Head of government Ivars Godmanis
Death penalty abolitionist for ordinary crimes
Population 2.3 million
Life expectancy 72 years
Under-5 mortality (m/f) 16/11 per 1,000
Adult literacy 99.7 per cent
About 400,000 people remained stateless, leaving them exposed to various forms of discrimination. Migrants and Roma were victims of discrimination and racially motivated attacks. Lesbian, gay, bisexual and transgender (LGBT) people faced discrimination. The authorities called for a review of the law on the abolition of the death penalty.
Discrimination – stateless persons
The Latvian authorities were criticized by the UN and the Council of Europe about the treatment of non-citizens, including stateless persons, the majority of whom were born in Latvia or had lived there for almost their entire lives.
Stateless people continued to suffer from limited or no access to a broad range of rights, including the right to participate in political processes, and the right to employment in the civil service and private sector. Restrictions on property ownership also negatively impacted on their ability to access other rights.
"...Roma citizens and visible minority migrants faced mounting racist violence..."
The European Commission against Racism and Intolerance (ECRI), in its third report published in February, noted that “the number of differences between Latvian citizens and non-citizens remains significant as far as some political, civil, social and other rights are concerned.”
In March, the UN Special Rapporteur on racism, reporting on a visit in September 2007, expressed concern about the large number of non-citizens living in Latvia. He urged the government to revisit the existing requirements for naturalization, especially for children of non-citizens who were born in Latvia and elderly people who could enjoy easier access to citizenship.
Racism and discrimination – migrants and Roma
Racially motivated attacks continued and the authorities failed to respond adequately. Roma citizens and visible minority migrants faced mounting racist violence, leaving them under constant fear of attacks.
ECRI and the UN Special Rapporteur on racism expressed concern at the lack of comprehensive national legislation dealing with all forms of discrimination. Law enforcement officials tended to prosecute racist aggression as acts of hooliganism or vandalism, disregarding the racial connotations of the crime.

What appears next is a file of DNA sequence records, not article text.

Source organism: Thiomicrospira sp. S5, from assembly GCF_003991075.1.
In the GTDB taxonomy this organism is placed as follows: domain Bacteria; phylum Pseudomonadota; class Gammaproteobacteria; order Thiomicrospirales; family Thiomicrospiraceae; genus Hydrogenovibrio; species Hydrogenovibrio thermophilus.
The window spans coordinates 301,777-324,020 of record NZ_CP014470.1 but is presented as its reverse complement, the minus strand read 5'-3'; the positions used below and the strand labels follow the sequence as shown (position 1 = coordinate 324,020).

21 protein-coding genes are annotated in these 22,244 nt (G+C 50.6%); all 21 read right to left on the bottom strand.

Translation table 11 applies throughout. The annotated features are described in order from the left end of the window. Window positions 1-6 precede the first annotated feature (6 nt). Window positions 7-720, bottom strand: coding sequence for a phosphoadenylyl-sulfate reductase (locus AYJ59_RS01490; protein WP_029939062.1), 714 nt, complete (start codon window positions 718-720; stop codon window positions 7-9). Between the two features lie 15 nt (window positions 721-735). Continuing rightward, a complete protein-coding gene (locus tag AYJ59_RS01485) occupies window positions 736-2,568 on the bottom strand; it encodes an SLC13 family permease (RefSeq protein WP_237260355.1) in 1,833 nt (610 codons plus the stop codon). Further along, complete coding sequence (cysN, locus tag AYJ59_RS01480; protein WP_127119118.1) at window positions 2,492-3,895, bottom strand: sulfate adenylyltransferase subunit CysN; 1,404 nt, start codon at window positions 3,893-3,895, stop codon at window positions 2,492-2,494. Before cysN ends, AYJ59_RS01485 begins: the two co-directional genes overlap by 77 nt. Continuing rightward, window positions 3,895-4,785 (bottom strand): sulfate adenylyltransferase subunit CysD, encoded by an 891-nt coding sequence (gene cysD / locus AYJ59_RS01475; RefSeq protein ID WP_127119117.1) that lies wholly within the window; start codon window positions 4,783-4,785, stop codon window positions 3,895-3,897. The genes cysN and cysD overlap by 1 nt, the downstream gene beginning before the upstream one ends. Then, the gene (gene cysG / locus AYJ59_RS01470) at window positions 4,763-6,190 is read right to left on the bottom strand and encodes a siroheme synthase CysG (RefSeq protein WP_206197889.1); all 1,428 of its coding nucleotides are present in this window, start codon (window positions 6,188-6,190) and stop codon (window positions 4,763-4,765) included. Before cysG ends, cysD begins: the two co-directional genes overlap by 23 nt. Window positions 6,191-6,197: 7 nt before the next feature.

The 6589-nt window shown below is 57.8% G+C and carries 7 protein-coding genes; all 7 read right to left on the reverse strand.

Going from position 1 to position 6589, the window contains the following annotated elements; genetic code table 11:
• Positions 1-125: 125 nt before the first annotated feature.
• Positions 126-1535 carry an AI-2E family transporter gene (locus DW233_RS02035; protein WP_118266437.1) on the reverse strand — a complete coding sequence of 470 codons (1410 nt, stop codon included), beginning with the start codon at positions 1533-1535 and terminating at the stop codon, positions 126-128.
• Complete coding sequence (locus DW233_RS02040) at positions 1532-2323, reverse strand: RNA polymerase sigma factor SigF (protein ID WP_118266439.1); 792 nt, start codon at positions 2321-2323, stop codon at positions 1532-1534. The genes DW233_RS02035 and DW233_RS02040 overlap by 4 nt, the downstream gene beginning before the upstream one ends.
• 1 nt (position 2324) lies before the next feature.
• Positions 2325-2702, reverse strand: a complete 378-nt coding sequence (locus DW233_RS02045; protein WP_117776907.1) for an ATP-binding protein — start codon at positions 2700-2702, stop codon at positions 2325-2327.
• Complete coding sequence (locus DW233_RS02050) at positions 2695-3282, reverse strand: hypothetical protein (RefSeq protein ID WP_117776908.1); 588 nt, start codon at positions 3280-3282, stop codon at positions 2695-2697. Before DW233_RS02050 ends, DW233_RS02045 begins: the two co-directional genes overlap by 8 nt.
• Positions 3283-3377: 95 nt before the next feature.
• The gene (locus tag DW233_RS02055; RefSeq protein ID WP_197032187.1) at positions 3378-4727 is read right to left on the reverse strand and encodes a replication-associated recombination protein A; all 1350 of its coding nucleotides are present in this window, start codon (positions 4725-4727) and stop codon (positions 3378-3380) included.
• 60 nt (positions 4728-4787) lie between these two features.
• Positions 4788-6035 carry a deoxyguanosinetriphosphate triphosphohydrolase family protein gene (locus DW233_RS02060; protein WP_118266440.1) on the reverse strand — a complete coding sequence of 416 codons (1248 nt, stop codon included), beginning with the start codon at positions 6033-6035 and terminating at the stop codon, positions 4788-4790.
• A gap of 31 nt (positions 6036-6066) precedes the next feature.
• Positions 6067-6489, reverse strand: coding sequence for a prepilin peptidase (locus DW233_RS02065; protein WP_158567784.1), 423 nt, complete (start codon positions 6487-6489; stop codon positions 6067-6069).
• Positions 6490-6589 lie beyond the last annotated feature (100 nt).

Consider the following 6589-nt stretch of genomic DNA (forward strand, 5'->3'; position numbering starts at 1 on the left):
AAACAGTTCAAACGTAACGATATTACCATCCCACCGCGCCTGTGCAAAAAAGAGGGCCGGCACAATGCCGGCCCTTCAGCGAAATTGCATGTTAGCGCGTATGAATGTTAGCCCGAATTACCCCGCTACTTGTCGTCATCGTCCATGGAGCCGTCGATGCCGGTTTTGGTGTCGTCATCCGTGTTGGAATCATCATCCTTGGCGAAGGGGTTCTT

Both ECRI and the Special Rapporteur noted the use of racist discourse by some politicians and the media, and urged the government to adopt legislation that unambiguously criminalizes all types of hate crimes.
Rights of lesbian, gay, bisexual and transgender people
On 31 May, a Pride march was held in Riga to celebrate the rights of LGBT people. The march was protected by law enforcement officials and no major attacks were mounted against participants. However, a large number of counter-demonstrators engaged in verbal abuse. Prior to the event, derogatory statements were reportedly made against LGBT people by an official in the Mayor of Riga’s office.
Torture and other ill-treatment
In March, the European Committee for the Prevention of Torture, reporting on a visit in December 2007, strongly criticized the authorities for failing to investigate fully allegations of ill-treatment of detainees by law enforcement officials and prison staff, and improve detention conditions in police stations and prisons. Conditions had been found on some occasions to be inhuman and degrading.
The Committee reported allegations of deliberate physical ill-treatment of detainees by prison staff at Daugavpils Prison and Riga Central Prison. The Committee also received reports of psychological ill-treatment, such as prison staff verbally abusing detainees and threatening to put inmates in cells with other inmates prone to violence.
The Committee expressed particular concern at the allegations of frequent and severe inter-prisoner violence in various prisons. These included severe beating, sexual assault (including rape) and threats. The Committee highlighted the case of a juvenile prisoner in the Šķirotava Prison in Riga who had been repeatedly raped by fellow inmates. The Committee expressed concern that the staff had apparently been aware of the situation, but had failed to take effective steps to protect the minor.
In September several politicians, including the head of the parliamentary Human Rights Committee, the Justice Minister and the Interior Minister, called for a review of domestic law on the abolition of the death penalty with a view to reintroducing it. The President of the Parliamentary Assembly of the Council of Europe expressed his concern about such statements.